Mortgage Broker Sentenced for Defrauding Lenders

Allison Tussey —  May 2, 2012 — Leave a comment

Stacey Petro, also known as Stacey Moises, 37, Branford, Connecticut, was sentenced by Senior United States District Judge Alfred V. Covello in Hartford to 41 months of imprisonment, followed by two years of supervised release for her role in a southeastern Connecticut mortgage fraud scheme.

As previously reported by Mortgage Fraud Blog, from approximately 2004 to 2007, Petro and others used mortgage brokerage companies, as well as property management and home improvement companies, to arrange for individuals (“borrowers”) to purchase real estate, primarily residential housing properties located in New London Country, Connecticut, by obtaining funding from various mortgage companies and mortgage originators after submitting false information on the borrowers’ mortgage loan applications. The fraudulent information included information regarding income, assets, employment, rent history, as well as the borrowers’ intention to make the properties their primary residence. The borrowers, who typically were individuals who had good credit but were of modest means with low levels of income, were compensated for participating in the scheme.

Petro, a licensed mortgage broker, controlled and operated First Source Mortgage Solutions, Inc. Working with co-defendants Jose Guzman, Brian Guimond, David Kinney, Louise Lampo-Diglio and others, Petro submitted materially false loan applications and closing documents to the victim lenders to obtain more than 40 residential mortgages. On numerous occasions, Petro alerted Guimond that mortgage lenders would be calling him to verify the borrowers’ employment information and income, and also provided instructions to Guimond how to handle the call. As part of the scheme, Guimond had signed employment verification forms falsely representing that borrowers were employed at his company, The Cutting Edge.

Petro received thousands in dollars in brokerage fees for each fraudulent mortgage transaction in which she was involved, and she earned a total of approximately $156,000 for participating in the scheme. However, each of the more than 40 properties in which she was involved has been foreclosed on, resulting in more than $7 million in losses to lenders.

Judge Covello ordered Petro to pay restitution in the amount of $6,348,403.15.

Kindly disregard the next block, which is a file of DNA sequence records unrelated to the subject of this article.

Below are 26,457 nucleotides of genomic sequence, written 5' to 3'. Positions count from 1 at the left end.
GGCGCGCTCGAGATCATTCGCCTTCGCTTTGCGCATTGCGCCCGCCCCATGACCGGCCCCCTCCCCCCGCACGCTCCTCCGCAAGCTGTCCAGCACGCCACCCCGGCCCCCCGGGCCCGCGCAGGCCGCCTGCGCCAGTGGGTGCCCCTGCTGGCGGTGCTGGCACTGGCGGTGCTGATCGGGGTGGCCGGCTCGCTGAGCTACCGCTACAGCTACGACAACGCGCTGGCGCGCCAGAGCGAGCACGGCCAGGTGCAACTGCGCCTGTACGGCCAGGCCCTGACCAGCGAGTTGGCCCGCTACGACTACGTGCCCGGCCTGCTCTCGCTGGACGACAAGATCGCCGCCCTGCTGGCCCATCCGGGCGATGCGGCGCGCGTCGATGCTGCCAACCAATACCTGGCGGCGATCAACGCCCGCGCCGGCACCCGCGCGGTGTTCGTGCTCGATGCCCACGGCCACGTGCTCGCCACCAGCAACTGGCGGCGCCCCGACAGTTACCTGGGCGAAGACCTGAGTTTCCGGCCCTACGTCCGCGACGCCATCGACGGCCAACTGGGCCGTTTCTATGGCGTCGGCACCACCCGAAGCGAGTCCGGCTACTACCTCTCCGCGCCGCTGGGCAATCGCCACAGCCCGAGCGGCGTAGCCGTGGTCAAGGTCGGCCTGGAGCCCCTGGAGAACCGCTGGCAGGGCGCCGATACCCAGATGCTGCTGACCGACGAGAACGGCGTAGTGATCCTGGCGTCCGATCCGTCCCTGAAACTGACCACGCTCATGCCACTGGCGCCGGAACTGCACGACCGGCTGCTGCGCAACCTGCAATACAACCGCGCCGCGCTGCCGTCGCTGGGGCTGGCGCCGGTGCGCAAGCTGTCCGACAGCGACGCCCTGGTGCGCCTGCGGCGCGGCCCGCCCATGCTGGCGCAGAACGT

On October 18, 2011, Petro pleaded guilty to one count of conspiracy to commit mail fraud and wire fraud.

According to previously filed court documents, the government believes that more than 200 fraudulent mortgages were funded through this mortgage fraud scheme, causing more approximately $9 million in losses to lenders.

Sixteen individuals have pleaded guilty to various charges stemming from this scheme. Guzman, Guimond, Kinney and Lampo-Diglio await sentencing.

David B. Fein, United States Attorney for the District of Connecticut, announced the sentence.

This case is being investigated by the Federal Bureau of Investigation and the U.S. Department of Housing and Urban Development, Office of Inspector General. The case is being prosecuted by Assistant United States Attorney Michael S. McGarry and David T. Huang.

In July 2009, the U.S. Attorney’s Office and the Federal Bureau of Investigation announced the formation of the Connecticut Mortgage Fraud Task Force to investigate and prosecute mortgage fraud cases and related financial crimes occurring in Connecticut. Citizens are encouraged to report any suspected mortgage fraud activity by calling 203-333-3512 and requesting the Connecticut Mortgage Fraud Task Force, or by sending an email to

The Connecticut Mortgage Fraud Task Force includes representatives from the U.S. Attorney’s Office; Federal Bureau of Investigation; Internal Revenue Service ““ Criminal Investigation; U.S. Postal Inspection Service; U.S. Department of Housing and Urban Development, Office of Inspector General; Federal Deposit Insurance Corporation, Office of Inspector General, and State of Connecticut Department of Banking.

This case was brought in coordination with the President’s Financial Fraud Enforcement Task Force, which was established to wage an aggressive and coordinated effort to investigate and prosecute financial crimes. The task force includes representatives from a broad range of federal agencies, regulatory authorities, inspectors general, and state and local law enforcement who, working together, bring to bear a powerful array of criminal and civil enforcement resources. The task force is working to improve efforts across the federal executive branch, and with state and local partners, to investigate and prosecute significant financial crimes, ensure just and effective punishment for those who perpetrate financial crimes, combat discrimination in the lending and financial markets, and recover proceeds for victims of financial crimes.

To report financial fraud crimes, and to learn more about the President’s Financial Fraud Enforcement Task Force, please visit

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Allison Tussey

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